The Fracturing Legal Profession: The Case of Plaintiffs' Personal Injury Lawyers
Posted: 18 Jun 2001
The core argument of this paper is the structure of the plaintiffs' bar in the U.S. and England has changed or is changing in very significant ways. In the U.S., the shift in interests reflects in significant part the development of massive litigation, epitomized by the ongoing litigation in the U.S. against the tobacco companies. In England, changes are being driven by the increasing role of conditional fees as a means of funding personal sector litigation. The result is that scholars need to begin looking anew at the conflicts and cleavages within what is commonly (in the U.S.) termed the "plaintiffs' bar."
While much of the lay public sees the legal profession as a single group, members of the profession and scholars have long recognized the disparate backgrounds, interests, and politics of various segments of the legal community. While some aspects of these differences are highly visible in England due to the formal divisions between solicitors and barristers, this only begins to capture the lines of cleavage within the profession. In the United States, scholars have devoted substantial attention to stratification within the legal profession, along with the various segments represented by key dimensions of stratification.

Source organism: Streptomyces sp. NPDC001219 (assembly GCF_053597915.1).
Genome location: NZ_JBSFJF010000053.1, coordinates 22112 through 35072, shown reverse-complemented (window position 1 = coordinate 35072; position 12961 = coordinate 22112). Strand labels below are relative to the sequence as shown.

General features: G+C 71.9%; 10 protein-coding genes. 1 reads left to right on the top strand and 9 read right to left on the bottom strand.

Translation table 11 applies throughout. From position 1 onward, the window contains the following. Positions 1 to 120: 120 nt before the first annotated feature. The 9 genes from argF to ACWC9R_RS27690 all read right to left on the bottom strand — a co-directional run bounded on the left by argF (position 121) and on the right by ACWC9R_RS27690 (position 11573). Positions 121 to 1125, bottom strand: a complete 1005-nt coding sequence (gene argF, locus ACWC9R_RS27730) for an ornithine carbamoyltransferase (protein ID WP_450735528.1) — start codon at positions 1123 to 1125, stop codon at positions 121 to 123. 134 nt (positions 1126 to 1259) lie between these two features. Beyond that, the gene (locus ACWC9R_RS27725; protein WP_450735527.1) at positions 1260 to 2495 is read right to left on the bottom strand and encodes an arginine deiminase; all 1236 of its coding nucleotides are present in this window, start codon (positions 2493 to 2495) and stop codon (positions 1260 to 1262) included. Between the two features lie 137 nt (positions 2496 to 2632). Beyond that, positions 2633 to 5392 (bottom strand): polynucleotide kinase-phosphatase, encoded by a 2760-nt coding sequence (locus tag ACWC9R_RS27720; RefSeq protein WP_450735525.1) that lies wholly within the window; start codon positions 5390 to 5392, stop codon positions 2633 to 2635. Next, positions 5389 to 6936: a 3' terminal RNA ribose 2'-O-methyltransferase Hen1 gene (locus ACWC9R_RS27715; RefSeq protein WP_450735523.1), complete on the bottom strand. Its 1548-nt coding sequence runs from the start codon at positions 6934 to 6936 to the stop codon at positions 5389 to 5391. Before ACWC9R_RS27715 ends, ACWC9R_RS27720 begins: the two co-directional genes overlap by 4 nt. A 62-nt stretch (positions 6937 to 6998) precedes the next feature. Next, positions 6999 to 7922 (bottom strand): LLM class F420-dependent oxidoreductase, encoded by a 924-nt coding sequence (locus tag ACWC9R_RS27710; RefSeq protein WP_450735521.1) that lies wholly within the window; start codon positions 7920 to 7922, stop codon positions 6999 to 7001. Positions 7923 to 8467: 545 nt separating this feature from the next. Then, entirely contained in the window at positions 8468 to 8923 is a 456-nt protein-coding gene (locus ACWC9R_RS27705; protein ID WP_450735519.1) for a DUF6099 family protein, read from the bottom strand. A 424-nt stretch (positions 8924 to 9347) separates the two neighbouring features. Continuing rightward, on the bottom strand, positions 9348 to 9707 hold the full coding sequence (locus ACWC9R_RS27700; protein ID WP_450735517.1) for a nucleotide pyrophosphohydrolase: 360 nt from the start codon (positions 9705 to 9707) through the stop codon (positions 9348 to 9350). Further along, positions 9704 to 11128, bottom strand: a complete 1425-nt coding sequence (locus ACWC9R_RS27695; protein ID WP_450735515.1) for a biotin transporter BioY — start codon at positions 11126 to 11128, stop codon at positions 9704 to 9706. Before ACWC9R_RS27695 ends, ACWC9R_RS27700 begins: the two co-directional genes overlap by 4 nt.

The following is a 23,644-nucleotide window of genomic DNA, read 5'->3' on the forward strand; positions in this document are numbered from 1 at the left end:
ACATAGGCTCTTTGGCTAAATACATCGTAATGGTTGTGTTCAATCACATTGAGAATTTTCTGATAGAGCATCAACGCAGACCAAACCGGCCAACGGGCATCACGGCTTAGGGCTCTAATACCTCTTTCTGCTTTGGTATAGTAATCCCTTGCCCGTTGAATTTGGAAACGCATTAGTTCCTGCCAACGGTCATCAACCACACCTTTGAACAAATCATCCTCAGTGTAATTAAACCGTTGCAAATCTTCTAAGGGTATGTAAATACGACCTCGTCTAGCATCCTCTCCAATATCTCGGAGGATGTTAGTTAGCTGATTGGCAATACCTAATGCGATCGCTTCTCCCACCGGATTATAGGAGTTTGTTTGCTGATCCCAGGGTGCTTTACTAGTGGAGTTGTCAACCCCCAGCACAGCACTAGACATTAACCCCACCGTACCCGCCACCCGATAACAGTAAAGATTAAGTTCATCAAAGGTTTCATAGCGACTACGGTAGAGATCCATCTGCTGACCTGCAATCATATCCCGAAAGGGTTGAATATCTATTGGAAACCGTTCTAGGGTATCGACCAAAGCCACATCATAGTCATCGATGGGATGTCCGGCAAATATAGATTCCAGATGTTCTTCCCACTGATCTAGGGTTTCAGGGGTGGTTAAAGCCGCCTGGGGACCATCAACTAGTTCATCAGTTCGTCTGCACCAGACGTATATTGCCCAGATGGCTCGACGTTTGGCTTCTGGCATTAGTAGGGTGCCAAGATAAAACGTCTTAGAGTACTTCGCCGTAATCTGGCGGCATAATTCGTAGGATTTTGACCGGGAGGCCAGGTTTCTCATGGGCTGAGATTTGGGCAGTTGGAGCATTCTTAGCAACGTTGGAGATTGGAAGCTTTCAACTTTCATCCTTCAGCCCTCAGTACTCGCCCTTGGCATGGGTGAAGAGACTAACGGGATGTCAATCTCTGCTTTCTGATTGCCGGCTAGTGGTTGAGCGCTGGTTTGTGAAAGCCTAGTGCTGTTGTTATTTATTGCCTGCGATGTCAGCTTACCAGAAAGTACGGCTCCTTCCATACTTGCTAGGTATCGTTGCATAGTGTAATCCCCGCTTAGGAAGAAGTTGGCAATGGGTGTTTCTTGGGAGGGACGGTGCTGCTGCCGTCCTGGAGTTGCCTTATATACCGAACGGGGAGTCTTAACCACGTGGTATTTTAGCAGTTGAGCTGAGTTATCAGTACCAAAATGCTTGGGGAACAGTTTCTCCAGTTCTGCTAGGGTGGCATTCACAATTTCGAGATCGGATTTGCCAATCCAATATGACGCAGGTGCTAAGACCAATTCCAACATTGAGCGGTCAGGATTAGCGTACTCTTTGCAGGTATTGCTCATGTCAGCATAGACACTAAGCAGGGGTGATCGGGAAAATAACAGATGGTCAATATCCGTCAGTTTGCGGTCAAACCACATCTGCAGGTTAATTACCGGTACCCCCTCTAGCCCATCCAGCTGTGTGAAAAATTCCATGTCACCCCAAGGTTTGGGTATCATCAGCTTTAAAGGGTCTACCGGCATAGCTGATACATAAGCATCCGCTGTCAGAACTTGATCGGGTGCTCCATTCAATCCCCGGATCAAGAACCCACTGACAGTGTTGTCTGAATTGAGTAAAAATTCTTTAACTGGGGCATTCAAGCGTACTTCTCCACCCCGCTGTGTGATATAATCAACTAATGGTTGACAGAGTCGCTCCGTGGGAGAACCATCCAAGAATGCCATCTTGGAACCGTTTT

One segment of the profession that has generally been viewed as representing a common set of interests and perspectives is that group that specializes in representing injured persons. In the United States this group is commonly referred to as the "plaintiffs' bar"; nationally, its interests are represented by the Association of Trial Lawyers of America (ATLA). While this group has long been recognized as distinct in the U.S., it has only recently been so recognized in England where the rough equivalent of ATLA is the Association of Personal Injury Lawyers (APIL).
After an introductory discussion, the core of this paper covers four interrelated themes: a discussion of traditional lines of cleavage and stratification within the legal profession; a review of research showing how those lines of cleavage have evolved over the last several decades; a discussion of how massive litigation in the U.S. has fractured the apparent unity of the plaintiffs' bar, including consideration of points of potential conflict; and a discussion of changes that have been occurring in the personal services sector of the solicitors' profession in England as a result of the adoption of conditional.
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